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July 21, 1977 - Image 22

Resource type:
Text
Publication:
Michigan Daily, 1977-07-21

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Page T4"

THE M#CHiGAN DAILY

Thursday, July 24, 1977

.'.~ tr. ThE MICNGAN GAILY thursdey, July 24, 1971

Juworski ugrees to heid Film co-ops str
probe of Korean bribes (Continued rom Page 2 fim.
commercial films, up from last "We fige one one semester

uggling

WASHINGTON !.T - Former
special Watergate prosecutor
Leon Jaworski, who obtained
the tape that forced former
President Richard Nixon to re-
sign, agreed yesterday to be-
come chief investigator of the
House probe into alleged Ko-
rean influence-huying in Con-
gress.
Jaworski agreed in a tele-
phone call to Rep. John Flynt
(E-Ga.), chairman of the Htouse
committee conducting the in-
ve.stigation. He will replace Phi-
lip lacovara, who quit Friday
in a fight with Flynt.
REPORTERS witnessing the
phone call in Washington could
hear only Flynt's words. At one
point he assured the Houston
a t t o r n e y, "'That's perfectly
agreeable to me As a matter of
fact, I'm a very easy person to

Jaworski later told reporters
in Houston that he still had to
work out with the committee a
written agreement giving him
complete freedom to bring out
the facts in the case.
But he said House Speaker
Thomas O'Neill and Democratic
Leader Jim Kright of Texas al-
ready have assured him that
he will get that guarantee.
HE SAID THE South Korean
probe "is similar to Watergate
only in the fact that once again
the people should have the
facts.
If there is the slightest effort'
to supress the investigation. T
will go to the House leadership
and then I will go to the public,"
he added.
Abraham Linicoln was the
first American president to
--r - mi l

year's figure of approximately
30 per cent.
"NATIONWIDE, students are
coming to fewer and fewer
films," Ruhmann complained.
"Let's face it, the major pre-
occupation on this campus is
e i t h e r studying or partying
down."

of sacrifice. Then we're going
to start doing the things we like
to do," Ruhmann concluded.
According to Zsuzsa Molnar.
president of the Cinema Guild-
which has consistently -offered
unique, often obscure films-the
Guild will not change its type of
programming.

Ruhmann also cited rising "LAST TERM we had more
costs for renting the films them- financial problems than in the
selves, in addition to rising past, but we're trying to keep
overhead costs, for the co-ops' the same type of schedule we've
deteriorating financial condition. always had," she said.
"There's a lot of expenses that When asked if she feels this
students don't realize," he said. position will be profitable for
the Guild, Molnar responded,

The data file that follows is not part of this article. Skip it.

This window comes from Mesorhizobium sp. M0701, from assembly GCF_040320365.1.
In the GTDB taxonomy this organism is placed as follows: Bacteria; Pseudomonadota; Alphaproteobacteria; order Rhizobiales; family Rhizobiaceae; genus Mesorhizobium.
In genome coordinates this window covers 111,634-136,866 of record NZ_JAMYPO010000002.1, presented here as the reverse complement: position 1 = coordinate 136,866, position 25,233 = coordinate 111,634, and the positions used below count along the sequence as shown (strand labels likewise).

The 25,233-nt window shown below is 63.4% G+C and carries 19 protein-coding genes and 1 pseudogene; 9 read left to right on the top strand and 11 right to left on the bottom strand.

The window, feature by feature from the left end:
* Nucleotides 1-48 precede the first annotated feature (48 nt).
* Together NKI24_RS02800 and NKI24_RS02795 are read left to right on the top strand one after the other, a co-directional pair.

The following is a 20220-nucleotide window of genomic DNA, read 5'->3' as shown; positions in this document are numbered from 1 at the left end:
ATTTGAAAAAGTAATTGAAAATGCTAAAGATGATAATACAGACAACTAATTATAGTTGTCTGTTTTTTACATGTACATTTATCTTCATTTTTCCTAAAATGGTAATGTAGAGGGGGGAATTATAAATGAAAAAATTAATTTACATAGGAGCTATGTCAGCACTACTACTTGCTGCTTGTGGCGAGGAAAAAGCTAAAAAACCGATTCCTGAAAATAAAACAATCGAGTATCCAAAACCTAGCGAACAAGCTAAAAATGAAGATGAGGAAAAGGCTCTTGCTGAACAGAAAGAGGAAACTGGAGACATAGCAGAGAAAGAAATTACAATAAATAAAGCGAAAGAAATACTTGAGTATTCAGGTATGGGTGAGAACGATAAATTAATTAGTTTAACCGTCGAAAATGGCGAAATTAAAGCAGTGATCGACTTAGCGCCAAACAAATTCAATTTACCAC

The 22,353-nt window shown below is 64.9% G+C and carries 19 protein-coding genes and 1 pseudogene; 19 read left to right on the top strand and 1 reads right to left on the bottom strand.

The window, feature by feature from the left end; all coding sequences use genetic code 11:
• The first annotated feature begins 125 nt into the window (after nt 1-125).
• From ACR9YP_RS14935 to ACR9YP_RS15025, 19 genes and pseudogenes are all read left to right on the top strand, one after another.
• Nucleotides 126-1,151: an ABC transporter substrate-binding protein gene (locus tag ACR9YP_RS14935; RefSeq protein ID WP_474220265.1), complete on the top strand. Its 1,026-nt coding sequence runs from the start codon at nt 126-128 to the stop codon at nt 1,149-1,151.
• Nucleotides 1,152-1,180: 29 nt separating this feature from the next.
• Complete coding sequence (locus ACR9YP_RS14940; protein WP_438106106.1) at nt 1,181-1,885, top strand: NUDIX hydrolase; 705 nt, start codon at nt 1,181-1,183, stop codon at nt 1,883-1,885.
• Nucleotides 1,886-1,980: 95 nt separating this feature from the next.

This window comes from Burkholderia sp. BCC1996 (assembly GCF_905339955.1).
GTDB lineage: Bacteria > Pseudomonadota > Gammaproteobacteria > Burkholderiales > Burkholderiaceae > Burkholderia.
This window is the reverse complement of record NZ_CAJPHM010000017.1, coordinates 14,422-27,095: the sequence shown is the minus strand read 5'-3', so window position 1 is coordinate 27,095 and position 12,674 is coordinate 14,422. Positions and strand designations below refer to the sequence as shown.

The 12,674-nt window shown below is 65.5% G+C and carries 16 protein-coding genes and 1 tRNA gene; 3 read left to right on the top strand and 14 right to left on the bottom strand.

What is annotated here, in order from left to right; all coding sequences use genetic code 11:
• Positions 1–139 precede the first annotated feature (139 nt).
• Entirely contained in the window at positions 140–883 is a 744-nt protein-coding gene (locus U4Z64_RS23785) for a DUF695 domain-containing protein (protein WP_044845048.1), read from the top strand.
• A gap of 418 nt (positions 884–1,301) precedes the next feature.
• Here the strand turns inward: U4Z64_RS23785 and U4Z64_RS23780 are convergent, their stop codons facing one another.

HOWEVER, Ruhmann was "We'll just hasve to wait and
optimistic a b o u t his group's see."
plans for . Winter term. "We Molnar feels the drop in at-
should be very solid financial- tendance figures is due, in part,
ly," he predicted, adding that to an increasing number of films
the co-op is planning to bring being shown on campus.
in a major film director and is
mila to . ct t,-a..,~n r frP 44 nATOr i ha 'ebo

a change in what students want
to see. It's just that more fitlsy
are being offered," she explais
ed. "There's more film courses
which present free films."
Molnar firm1ly stated, "We ye
keeping up with the t'ineiiis
Guild tradition of offerinmaid
films, silents, ew film f
films and r e c e n I n
movies.
"We want to offer god m
ture of films to the stiJens
films they can't see in the cam-
mercial theaters, she said
SOURCES CLOSE to te t
co-ops say that of the tine
Cinema tt is in the wss n
cial trouble, thoughane ens
tends it is in any danger of lad
ing. New World Film to opa
fourth competitor in the na ii
went under two years ago
Al Blomquist of Cinemssa I
it simply. "We are in ial
difficulty now simply hesse
people haven't been gostin, to ie
movies."
In the fall, Blomqui sre
dicted, "Cinema It will showa
lot less esoteric film . 'There
won't be the Japanese, IRussian,
French or art films," he says
"We can't afford to show thing,
people won't come to see We'll
show more commercial lilni"
Blamnquist also comianptd of
a "glut on the Aaii Arbs sinD'ie
market"
"What it comes dawn a i
that the supply exceeds he de
mand," Blomquist stated it
bothers- us not to show the
aesthetic films, but we are ,
business and we have a treat
it that way."
AUGUST GRADS:
DEADLINE FOR ORDERING
A'CAP AND GOWN IS:
FRI., JULY 22, '77
$2 Late Charqe for G,.,,
Ordered After Dendt r
AVAILABLE ONLY AT THE
U-CELLAR
n the Basement of th
Mchion iUnion
MICH1111IM A
TOINIGHT AT 7:15&9
Open 6:45

Theodore Lettvin, PIANIST
Tuesday, July 26 at 5:30, Rackham . Auditorium
The concluding Summer Fare concert will be given next week by this
internationally known pianist who is a newly-appointed faculty mem-
ber of the U-M School of Music. Mr. Lettvin has performed over 1500
concerts on four continents, both in recital and with major symphony
orchestras. In his Ann Arbor debut appearance next week, he'll perform
the following works:
BEETHOVEN: Sonata in C major, Op. 2, No. 3
SCHUBERT: Four Impromptus ,Op. 142
CHOPIN: Four Ballades
TPickets are available at $3.5G1, anid $6.50
!.YcqWLICLOCI 1Yf

hone 665-3717

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